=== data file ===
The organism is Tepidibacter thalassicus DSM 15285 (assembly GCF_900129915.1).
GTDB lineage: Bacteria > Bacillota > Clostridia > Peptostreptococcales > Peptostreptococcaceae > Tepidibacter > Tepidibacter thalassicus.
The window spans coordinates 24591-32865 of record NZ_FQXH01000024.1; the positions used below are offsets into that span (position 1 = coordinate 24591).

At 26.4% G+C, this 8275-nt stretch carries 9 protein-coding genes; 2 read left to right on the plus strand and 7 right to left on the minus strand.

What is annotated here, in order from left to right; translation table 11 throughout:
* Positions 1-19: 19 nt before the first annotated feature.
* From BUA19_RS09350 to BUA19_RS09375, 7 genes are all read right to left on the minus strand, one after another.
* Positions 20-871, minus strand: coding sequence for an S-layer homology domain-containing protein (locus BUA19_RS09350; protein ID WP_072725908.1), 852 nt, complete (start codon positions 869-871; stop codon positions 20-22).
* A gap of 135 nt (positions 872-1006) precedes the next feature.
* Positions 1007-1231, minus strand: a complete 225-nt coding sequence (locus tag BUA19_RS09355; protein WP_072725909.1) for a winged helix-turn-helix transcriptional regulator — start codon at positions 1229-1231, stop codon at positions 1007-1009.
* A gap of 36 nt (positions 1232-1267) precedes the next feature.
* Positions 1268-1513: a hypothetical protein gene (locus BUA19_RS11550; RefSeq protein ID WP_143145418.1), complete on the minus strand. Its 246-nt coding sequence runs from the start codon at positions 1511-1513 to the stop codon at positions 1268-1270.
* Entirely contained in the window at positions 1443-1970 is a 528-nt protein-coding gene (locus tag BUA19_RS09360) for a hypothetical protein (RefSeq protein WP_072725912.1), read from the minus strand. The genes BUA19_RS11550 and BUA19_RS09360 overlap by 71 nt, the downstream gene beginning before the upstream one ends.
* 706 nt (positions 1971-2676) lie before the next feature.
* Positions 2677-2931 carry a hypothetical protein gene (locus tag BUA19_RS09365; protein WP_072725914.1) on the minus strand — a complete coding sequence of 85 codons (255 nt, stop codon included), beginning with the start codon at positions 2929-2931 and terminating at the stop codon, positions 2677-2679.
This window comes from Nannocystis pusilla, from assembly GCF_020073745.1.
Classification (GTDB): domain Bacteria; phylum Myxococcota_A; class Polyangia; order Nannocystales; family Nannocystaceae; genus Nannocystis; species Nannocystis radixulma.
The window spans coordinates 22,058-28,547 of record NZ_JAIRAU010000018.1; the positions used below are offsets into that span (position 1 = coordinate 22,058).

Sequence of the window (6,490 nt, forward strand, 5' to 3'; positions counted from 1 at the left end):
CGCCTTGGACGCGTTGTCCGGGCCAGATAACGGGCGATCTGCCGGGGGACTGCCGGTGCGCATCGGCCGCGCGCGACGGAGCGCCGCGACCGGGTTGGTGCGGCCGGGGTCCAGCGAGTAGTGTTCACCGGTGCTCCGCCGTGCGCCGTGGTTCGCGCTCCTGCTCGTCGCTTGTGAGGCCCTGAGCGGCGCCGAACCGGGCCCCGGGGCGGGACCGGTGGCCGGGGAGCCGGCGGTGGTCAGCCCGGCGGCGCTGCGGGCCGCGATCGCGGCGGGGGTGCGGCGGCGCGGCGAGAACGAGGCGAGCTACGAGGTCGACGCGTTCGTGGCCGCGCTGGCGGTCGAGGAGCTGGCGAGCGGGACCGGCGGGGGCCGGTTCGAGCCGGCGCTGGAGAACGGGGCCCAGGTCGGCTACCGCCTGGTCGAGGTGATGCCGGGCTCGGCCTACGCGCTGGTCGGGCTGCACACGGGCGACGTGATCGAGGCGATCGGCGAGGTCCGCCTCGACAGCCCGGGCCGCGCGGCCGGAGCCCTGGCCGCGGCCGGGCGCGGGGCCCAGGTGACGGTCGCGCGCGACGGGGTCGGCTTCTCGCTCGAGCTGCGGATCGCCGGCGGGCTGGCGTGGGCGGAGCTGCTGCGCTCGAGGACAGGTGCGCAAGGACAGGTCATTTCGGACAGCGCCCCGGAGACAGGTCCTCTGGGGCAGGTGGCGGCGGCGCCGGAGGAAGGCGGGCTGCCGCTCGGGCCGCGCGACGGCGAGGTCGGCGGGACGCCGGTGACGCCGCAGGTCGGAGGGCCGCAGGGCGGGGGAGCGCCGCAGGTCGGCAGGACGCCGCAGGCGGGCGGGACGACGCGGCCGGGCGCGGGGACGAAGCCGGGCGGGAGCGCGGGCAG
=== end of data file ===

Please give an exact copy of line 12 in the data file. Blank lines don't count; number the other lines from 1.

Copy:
* Positions 1268-1513: a hypothetical protein gene (locus BUA19_RS11550; RefSeq protein ID WP_143145418.1), complete on the minus strand. Its 246-nt coding sequence runs from the start codon at positions 1511-1513 to the stop codon at positions 1268-1270.